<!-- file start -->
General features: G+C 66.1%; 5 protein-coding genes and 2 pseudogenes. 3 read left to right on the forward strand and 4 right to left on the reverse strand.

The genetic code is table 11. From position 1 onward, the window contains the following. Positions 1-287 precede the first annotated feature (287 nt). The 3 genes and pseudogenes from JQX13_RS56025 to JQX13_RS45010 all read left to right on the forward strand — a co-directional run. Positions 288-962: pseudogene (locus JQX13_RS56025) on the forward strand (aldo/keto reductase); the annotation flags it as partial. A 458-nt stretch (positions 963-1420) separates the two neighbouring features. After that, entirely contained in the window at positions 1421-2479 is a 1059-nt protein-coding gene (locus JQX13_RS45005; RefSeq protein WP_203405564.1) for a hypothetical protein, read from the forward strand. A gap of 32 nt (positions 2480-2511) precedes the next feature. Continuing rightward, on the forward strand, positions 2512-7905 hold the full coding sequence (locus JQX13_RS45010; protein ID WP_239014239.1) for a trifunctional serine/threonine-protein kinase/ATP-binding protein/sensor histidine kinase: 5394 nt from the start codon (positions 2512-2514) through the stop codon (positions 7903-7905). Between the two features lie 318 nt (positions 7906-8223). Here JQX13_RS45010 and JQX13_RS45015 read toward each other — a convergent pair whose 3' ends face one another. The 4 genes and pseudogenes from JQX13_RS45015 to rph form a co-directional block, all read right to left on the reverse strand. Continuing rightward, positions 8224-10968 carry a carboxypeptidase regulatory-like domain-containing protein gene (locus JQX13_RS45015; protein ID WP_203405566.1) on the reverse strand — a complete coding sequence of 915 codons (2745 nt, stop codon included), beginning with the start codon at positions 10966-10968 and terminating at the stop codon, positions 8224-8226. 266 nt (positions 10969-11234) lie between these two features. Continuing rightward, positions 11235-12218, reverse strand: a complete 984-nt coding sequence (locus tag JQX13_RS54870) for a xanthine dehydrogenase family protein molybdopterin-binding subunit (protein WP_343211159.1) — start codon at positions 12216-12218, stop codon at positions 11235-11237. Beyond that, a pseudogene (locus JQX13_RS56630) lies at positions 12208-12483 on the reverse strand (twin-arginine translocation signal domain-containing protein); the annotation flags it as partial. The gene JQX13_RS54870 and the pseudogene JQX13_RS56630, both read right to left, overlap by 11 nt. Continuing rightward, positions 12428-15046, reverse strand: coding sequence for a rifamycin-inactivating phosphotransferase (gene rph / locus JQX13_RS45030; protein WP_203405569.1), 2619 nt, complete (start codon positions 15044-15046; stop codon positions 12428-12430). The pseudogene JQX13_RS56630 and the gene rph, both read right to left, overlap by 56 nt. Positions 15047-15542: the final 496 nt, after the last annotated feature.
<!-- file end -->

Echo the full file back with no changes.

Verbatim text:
General features: G+C 66.1%; 5 protein-coding genes and 2 pseudogenes. 3 read left to right on the forward strand and 4 right to left on the reverse strand.

The genetic code is table 11. From position 1 onward, the window contains the following. Positions 1-287 precede the first annotated feature (287 nt). The 3 genes and pseudogenes from JQX13_RS56025 to JQX13_RS45010 all read left to right on the forward strand — a co-directional run. Positions 288-962: pseudogene (locus JQX13_RS56025) on the forward strand (aldo/keto reductase); the annotation flags it as partial. A 458-nt stretch (positions 963-1420) separates the two neighbouring features. After that, entirely contained in the window at positions 1421-2479 is a 1059-nt protein-coding gene (locus JQX13_RS45005; RefSeq protein WP_203405564.1) for a hypothetical protein, read from the forward strand. A gap of 32 nt (positions 2480-2511) precedes the next feature. Continuing rightward, on the forward strand, positions 2512-7905 hold the full coding sequence (locus JQX13_RS45010; protein ID WP_239014239.1) for a trifunctional serine/threonine-protein kinase/ATP-binding protein/sensor histidine kinase: 5394 nt from the start codon (positions 2512-2514) through the stop codon (positions 7903-7905). Between the two features lie 318 nt (positions 7906-8223). Here JQX13_RS45010 and JQX13_RS45015 read toward each other — a convergent pair whose 3' ends face one another. The 4 genes and pseudogenes from JQX13_RS45015 to rph form a co-directional block, all read right to left on the reverse strand. Continuing rightward, positions 8224-10968 carry a carboxypeptidase regulatory-like domain-containing protein gene (locus JQX13_RS45015; protein ID WP_203405566.1) on the reverse strand — a complete coding sequence of 915 codons (2745 nt, stop codon included), beginning with the start codon at positions 10966-10968 and terminating at the stop codon, positions 8224-8226. 266 nt (positions 10969-11234) lie between these two features. Continuing rightward, positions 11235-12218, reverse strand: a complete 984-nt coding sequence (locus tag JQX13_RS54870) for a xanthine dehydrogenase family protein molybdopterin-binding subunit (protein WP_343211159.1) — start codon at positions 12216-12218, stop codon at positions 11235-11237. Beyond that, a pseudogene (locus JQX13_RS56630) lies at positions 12208-12483 on the reverse strand (twin-arginine translocation signal domain-containing protein); the annotation flags it as partial. The gene JQX13_RS54870 and the pseudogene JQX13_RS56630, both read right to left, overlap by 11 nt. Continuing rightward, positions 12428-15046, reverse strand: coding sequence for a rifamycin-inactivating phosphotransferase (gene rph / locus JQX13_RS45030; protein WP_203405569.1), 2619 nt, complete (start codon positions 15044-15046; stop codon positions 12428-12430). The pseudogene JQX13_RS56630 and the gene rph, both read right to left, overlap by 56 nt. Positions 15047-15542: the final 496 nt, after the last annotated feature.